Trump: Twitter, Facebook, Google are colluding to silence conservatives

The president wants to "do something" about social media.

Marrian Zhou Staff Reporter
Marrian Zhou is a Beijing-born Californian living in New York City. She joined CNET as a staff reporter upon graduation from Columbia Journalism School. When Marrian is not reporting, she is probably binge watching, playing saxophone or eating hot pot.
Marrian Zhou
2 min read

President Donald Trump said "we have to do something" about social media companies. 

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President Donald Trump is again alleging that social media companies are biased against conservatives.

During a joint press conference with Brazilian President Jair Bolsonaro on Tuesday, Trump said "we have to do something" about social media companies discriminating against conservatives on their platforms. 

"Something is happening with those groups of folks that are running Facebook , Google and Twitter ," said Trump. "I do think we have to get to the bottom of it ... It's collusive and it's very, very fair to say that we have to do something about it."

Trump's comments came after he was asked whether he'd consider laws that made social media platforms liable for content posted on their sites and his support for a $250 million lawsuit against Twitter over allegations of "shadow banning" conservatives.

"It's different from what it used to be. Things are happening, names are taken off, people aren't getting through," said Trump. "It seems to be if they're conservative, if they're Republicans, if they're in a certain group, there's discrimination, big discrimination."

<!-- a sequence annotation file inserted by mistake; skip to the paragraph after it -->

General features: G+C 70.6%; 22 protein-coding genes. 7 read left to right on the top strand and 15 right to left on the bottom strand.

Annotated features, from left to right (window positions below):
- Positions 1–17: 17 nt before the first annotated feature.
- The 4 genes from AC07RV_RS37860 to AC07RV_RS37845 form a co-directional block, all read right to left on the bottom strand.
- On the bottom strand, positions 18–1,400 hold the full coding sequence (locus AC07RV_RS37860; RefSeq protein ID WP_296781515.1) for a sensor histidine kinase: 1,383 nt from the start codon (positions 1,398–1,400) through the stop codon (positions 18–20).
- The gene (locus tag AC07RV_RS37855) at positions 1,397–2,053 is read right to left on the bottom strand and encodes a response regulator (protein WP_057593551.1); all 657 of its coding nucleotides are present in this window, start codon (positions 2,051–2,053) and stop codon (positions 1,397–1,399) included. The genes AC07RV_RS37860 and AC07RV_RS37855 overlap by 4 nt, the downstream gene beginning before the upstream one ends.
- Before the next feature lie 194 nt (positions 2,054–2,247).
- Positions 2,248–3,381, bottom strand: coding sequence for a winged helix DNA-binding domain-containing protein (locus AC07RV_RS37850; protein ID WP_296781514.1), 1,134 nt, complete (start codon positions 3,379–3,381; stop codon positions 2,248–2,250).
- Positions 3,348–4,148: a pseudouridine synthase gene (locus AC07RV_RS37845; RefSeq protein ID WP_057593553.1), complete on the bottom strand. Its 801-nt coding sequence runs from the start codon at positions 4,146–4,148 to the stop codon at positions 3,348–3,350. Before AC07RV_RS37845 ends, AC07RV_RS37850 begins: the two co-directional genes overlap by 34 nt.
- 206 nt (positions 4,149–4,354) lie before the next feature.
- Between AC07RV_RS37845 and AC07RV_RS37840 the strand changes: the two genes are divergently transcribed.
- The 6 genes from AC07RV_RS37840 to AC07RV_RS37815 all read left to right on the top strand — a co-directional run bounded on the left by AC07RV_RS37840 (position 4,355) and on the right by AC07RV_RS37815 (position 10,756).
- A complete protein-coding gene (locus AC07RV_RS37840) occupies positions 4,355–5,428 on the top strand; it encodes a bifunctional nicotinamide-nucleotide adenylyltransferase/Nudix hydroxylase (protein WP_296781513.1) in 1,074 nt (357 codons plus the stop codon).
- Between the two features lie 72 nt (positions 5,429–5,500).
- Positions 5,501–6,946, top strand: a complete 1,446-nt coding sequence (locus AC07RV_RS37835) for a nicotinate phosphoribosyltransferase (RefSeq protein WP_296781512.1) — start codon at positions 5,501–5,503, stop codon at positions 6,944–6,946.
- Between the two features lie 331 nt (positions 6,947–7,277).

Neither the White House nor Facebook nor Google immediately responded to requests for comment. Twitter declined to comment. 

This isn't Trump's first time alleging that social media companies are silencing conservative voices on their platforms. In August, Trump took to Twitter to accuse social media companies of "totally discriminating against Republican/Conservative voices." His tweets also came amid more general concerns among some conservatives about perceived bias on the part of social media and tech companies.

On Tuesday, Facebook apologized to Trump's social media director, Dan Scavino, for temporarily blocking some contents on his account on Monday, according to CNN Business. Facebook's artificial intelligence system reportedly mistook Scavino for a bot.